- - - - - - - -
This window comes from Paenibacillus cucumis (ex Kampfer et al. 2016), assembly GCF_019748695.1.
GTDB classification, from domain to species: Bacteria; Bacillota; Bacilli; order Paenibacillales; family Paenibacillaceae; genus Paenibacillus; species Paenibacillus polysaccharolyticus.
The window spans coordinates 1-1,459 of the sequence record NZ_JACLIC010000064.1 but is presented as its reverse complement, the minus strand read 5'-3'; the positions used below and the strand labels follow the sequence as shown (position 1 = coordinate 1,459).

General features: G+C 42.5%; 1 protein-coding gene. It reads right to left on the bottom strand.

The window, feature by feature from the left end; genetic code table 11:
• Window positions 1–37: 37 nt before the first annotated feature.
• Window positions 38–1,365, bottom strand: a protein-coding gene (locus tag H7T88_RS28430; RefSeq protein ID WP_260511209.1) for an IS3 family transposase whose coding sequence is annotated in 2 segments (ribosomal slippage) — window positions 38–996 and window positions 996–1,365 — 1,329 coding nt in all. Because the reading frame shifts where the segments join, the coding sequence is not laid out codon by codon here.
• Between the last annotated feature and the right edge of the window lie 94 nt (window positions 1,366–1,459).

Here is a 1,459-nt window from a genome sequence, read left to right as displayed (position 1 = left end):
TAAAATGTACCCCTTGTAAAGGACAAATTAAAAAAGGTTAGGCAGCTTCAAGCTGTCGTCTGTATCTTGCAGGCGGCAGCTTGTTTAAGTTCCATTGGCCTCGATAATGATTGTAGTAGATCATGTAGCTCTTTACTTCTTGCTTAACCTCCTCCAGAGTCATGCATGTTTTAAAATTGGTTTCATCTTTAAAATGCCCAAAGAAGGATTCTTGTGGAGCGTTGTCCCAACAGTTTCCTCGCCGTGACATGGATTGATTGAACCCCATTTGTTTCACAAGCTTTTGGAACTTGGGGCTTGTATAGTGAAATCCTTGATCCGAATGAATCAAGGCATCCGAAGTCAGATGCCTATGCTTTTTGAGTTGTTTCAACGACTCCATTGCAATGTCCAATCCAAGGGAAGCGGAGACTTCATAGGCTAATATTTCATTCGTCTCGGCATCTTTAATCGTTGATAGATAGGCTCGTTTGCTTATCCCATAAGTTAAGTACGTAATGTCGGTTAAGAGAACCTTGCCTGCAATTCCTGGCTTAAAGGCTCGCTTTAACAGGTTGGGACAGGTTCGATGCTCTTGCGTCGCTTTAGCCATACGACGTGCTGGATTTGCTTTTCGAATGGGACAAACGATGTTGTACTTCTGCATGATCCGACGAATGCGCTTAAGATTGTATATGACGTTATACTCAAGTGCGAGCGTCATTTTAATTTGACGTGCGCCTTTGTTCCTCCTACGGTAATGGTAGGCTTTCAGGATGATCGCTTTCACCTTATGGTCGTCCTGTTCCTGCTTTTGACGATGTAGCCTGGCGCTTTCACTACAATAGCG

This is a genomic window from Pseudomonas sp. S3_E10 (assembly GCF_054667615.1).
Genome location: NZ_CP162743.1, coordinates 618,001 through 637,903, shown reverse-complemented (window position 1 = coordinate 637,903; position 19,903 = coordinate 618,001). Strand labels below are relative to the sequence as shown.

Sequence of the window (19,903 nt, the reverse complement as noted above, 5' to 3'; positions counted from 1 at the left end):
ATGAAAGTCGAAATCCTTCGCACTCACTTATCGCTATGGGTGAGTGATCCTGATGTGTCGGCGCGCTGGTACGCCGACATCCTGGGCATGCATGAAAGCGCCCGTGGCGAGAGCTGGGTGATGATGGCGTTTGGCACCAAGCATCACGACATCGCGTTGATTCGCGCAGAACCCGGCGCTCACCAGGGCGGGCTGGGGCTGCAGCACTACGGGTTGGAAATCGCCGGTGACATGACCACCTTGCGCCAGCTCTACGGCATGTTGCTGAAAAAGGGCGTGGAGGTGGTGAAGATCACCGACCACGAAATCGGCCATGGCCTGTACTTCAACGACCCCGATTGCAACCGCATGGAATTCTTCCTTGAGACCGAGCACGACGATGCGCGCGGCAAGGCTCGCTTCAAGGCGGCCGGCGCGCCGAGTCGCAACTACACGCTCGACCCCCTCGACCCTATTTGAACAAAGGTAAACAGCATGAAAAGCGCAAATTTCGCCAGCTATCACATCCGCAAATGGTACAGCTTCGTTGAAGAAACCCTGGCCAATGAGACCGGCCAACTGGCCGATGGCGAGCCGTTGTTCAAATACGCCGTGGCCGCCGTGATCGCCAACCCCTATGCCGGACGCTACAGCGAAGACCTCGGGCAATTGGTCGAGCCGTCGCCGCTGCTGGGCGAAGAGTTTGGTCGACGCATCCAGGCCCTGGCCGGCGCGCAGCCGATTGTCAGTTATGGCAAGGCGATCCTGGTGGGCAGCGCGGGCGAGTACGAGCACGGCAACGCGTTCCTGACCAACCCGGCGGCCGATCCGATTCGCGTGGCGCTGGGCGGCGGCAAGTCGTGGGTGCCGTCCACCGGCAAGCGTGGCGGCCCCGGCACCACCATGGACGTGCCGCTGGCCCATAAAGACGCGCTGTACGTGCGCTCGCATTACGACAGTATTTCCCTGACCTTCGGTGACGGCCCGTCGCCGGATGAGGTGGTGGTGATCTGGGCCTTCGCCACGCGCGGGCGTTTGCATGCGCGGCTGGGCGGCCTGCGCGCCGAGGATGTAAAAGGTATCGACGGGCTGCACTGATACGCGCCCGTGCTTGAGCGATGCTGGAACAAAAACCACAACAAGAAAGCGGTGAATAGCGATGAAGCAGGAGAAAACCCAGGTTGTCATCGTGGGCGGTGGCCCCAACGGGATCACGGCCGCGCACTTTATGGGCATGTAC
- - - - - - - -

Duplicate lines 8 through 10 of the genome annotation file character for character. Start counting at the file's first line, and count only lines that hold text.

• Between the last annotated feature and the right edge of the window lie 94 nt (window positions 1,366–1,459).

Here is a 1,459-nt window from a genome sequence, read left to right as displayed (position 1 = left end):
TAAAATGTACCCCTTGTAAAGGACAAATTAAAAAAGGTTAGGCAGCTTCAAGCTGTCGTCTGTATCTTGCAGGCGGCAGCTTGTTTAAGTTCCATTGGCCTCGATAATGATTGTAGTAGATCATGTAGCTCTTTACTTCTTGCTTAACCTCCTCCAGAGTCATGCATGTTTTAAAATTGGTTTCATCTTTAAAATGCCCAAAGAAGGATTCTTGTGGAGCGTTGTCCCAACAGTTTCCTCGCCGTGACATGGATTGATTGAACCCCATTTGTTTCACAAGCTTTTGGAACTTGGGGCTTGTATAGTGAAATCCTTGATCCGAATGAATCAAGGCATCCGAAGTCAGATGCCTATGCTTTTTGAGTTGTTTCAACGACTCCATTGCAATGTCCAATCCAAGGGAAGCGGAGACTTCATAGGCTAATATTTCATTCGTCTCGGCATCTTTAATCGTTGATAGATAGGCTCGTTTGCTTATCCCATAAGTTAAGTACGTAATGTCGGTTAAGAGAACCTTGCCTGCAATTCCTGGCTTAAAGGCTCGCTTTAACAGGTTGGGACAGGTTCGATGCTCTTGCGTCGCTTTAGCCATACGACGTGCTGGATTTGCTTTTCGAATGGGACAAACGATGTTGTACTTCTGCATGATCCGACGAATGCGCTTAAGATTGTATATGACGTTATACTCAAGTGCGAGCGTCATTTTAATTTGACGTGCGCCTTTGTTCCTCCTACGGTAATGGTAGGCTTTCAGGATGATCGCTTTCACCTTATGGTCGTCCTGTTCCTGCTTTTGACGATGTAGCCTGGCGCTTTCACTACAATAGCG